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EV Questions in Keys

EVIOM is pleased to report that the anomaly surrounding vehicle duty for zero emission vehicles has been raised in the House of Keys this week (Tuesday 14th February).

David Ashford (Douglas North) asked the Minister for Infrastructure, Ray Harmer, "what consideration had been given by his Department to varying vehicle duty for alternative fuel cars?" Mr Harmer advised he intends to take a revised Vehicle Duty Order to Tynwald this March. This interim order will address a number of different issues but he did confirm that he proposes to include a zero rating for electric vehicles. Over the next 12 months the Department will carry out a review of road pricing and attempt to address the balance of maintaining revenue with the Government commitment to reducing carbon emissions and incentivise "desirable behaviour". The review will involve looking at strategies employed by other jurisdictions and will include some kind of consultation.

Recognising that Electric cars, or EVs, are the predominant type of zero emission vehicle Mr Ashford pushed for confirmation that all types of alternatively fuelled vehicles will be included in the review and close attention paid to changes announced by the UK Chancellor in their 2015 budget for April this year. From April, in the UK, zero emission vehicles will have a standard rate of £0 but if the list price is over £40,000 they will pay the additional rate of £310 a year for 5 years. The Minister confirmed that he will "take a very close look at what is happening in other jurisdictions, including the United Kingdom."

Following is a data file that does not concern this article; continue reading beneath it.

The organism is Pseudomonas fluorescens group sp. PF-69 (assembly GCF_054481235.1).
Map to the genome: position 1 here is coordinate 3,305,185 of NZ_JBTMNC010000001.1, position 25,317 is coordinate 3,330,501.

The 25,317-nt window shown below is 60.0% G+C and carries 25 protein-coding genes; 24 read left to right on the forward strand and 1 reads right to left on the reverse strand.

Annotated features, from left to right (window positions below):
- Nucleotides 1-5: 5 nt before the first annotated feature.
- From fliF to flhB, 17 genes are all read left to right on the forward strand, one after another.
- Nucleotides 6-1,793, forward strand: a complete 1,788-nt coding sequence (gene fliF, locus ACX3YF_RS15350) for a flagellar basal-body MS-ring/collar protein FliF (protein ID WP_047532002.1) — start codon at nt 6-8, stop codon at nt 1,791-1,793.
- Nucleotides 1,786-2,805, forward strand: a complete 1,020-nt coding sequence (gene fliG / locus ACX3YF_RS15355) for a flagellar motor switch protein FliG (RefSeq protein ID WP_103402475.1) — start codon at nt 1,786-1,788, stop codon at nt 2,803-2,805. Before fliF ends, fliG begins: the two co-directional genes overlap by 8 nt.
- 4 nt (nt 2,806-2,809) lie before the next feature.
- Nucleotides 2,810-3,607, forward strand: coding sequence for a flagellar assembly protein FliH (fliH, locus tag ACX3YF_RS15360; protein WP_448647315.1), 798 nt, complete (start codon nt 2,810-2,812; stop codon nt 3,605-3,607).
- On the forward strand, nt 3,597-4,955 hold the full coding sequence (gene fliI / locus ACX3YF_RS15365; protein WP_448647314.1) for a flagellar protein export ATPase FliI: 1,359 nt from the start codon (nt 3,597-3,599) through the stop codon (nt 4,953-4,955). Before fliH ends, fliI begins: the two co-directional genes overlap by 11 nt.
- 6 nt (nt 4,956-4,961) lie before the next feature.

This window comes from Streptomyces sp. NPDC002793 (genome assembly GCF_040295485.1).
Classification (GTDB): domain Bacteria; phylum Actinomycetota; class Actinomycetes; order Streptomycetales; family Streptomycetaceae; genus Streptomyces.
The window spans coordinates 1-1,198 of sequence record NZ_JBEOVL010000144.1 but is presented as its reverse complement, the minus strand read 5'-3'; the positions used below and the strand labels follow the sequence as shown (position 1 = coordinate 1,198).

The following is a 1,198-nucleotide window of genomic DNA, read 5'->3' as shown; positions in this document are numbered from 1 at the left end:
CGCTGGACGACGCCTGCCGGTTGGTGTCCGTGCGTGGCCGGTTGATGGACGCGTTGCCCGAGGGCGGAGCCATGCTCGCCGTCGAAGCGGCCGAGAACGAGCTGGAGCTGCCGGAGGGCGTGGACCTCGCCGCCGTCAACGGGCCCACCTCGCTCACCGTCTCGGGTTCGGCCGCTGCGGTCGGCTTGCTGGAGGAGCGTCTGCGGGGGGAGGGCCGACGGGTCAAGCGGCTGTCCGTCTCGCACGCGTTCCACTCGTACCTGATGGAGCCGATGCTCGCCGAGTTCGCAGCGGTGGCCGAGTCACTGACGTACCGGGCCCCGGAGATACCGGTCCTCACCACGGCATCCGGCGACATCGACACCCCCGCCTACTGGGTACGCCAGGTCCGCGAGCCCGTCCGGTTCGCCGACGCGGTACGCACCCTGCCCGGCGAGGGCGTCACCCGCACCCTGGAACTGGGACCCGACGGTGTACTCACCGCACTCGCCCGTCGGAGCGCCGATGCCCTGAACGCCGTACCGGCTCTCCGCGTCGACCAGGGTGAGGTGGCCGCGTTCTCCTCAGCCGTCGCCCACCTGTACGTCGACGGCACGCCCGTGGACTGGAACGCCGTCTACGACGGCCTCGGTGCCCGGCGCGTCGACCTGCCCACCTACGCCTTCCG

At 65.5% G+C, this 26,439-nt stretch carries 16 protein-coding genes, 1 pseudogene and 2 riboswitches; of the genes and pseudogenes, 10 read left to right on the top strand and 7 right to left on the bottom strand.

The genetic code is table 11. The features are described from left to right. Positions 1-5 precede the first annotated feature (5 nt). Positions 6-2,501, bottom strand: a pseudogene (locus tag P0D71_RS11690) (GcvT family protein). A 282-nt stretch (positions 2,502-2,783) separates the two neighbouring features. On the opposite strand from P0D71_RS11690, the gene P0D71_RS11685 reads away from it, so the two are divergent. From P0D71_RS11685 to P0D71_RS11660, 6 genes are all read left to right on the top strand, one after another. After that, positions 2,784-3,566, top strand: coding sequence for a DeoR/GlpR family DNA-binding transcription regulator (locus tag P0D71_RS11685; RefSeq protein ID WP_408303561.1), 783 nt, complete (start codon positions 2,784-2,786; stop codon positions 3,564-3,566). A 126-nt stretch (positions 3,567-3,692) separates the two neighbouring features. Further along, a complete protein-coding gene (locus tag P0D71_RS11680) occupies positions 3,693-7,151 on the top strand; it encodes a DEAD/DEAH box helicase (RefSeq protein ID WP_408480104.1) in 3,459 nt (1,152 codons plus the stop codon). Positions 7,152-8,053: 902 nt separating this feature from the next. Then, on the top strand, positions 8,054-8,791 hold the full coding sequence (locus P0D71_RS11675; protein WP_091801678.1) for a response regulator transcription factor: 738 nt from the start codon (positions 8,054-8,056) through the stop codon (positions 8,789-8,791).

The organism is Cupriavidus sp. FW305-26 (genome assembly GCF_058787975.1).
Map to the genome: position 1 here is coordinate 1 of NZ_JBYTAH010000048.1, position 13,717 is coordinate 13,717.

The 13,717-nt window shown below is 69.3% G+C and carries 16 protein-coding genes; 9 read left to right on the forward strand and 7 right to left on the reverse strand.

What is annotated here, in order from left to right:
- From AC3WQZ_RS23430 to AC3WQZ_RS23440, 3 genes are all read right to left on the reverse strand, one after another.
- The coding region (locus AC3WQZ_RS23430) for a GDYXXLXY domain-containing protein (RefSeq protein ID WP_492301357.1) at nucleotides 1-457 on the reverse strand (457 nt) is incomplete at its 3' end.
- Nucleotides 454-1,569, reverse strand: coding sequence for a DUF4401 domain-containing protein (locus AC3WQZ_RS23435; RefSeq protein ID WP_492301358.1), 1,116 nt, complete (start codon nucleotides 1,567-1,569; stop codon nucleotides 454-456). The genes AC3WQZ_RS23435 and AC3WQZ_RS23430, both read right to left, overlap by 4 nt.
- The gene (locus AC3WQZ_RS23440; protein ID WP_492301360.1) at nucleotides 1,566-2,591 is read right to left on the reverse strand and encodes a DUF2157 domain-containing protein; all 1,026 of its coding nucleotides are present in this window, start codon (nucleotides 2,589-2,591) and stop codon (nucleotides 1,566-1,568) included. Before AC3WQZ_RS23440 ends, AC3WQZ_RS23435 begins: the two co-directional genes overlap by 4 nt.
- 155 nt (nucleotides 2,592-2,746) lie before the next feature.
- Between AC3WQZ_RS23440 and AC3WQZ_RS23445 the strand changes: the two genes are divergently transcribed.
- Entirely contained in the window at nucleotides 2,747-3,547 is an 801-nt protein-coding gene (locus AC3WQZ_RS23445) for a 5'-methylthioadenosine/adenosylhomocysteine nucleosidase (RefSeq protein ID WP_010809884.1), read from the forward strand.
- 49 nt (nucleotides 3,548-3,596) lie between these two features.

It is not just about carbon emissions; it is also about affordability and the commercial sector.

Ray Harmer MHK - on the subject of vehicle duty based on CO2 emissions

MHK for Ramsey Dr Alex Allinson also highlighted the current anomaly of zero emission EVs paying more duty than low emission or hybrid vehicles. Dr Allinson went on to ask if there would be any other incentives to try and encourage the adoption of electric vehicles in the Isle of Man? Mr Harmer confirmed his Department would be looking at this but warned that in order to introduce a similar scheme to the Plug-in Car Grant in the UK it could cost the Manx tax payer in the region of £300,000.

Those other schemes such as grants could be looked at, but we have also got to take into consideration budget factors.

Ray Harmer MHK - on plug-in vehicle grants

The lack of public charging infrastructure and how this could hamper attempts to encourage the uptake of electric vehicles was also brought up during the discussion by Mr Ashford. Mr Harmer didn't reply with any specific plans in this area but did say that he would like to work with other Departments and the MUA on the provision of public charging as well as encouraging overnight charging when demand is low and off-peak tariffs are available.

I do think it is something to actually work together as a Government looking at both the economic benefit and also the potential new innovations in the future.

Ray Harmer MHK - on the question of public charging infrastructure

Audio from 3 FM article -

EVIOM are pleased this is finally being looked at as we have been highlighting vehicle duty anomalies since 2013. We look forward to seeing what changes will be made in the short term and hope for much greater encouragement of EVs on the island in the long term. If you haven't seen it already I encourage you to take a look at this post on EVIOM entitled EV Disincentives – A Letter to Your MHK a post that outlines what we see as the main disincentives to owning an EV on the Isle of Man and what we'd like the Isle of Man Government to consider in order to encourage the uptake of EVs. In it we ask you to forward this letter, along with a covering letter/email, to your own MHK.

14 Feb 2014 House of Keys Rolling Hansard RHC 
DVLA - Vehicle tax (VED) is changing…

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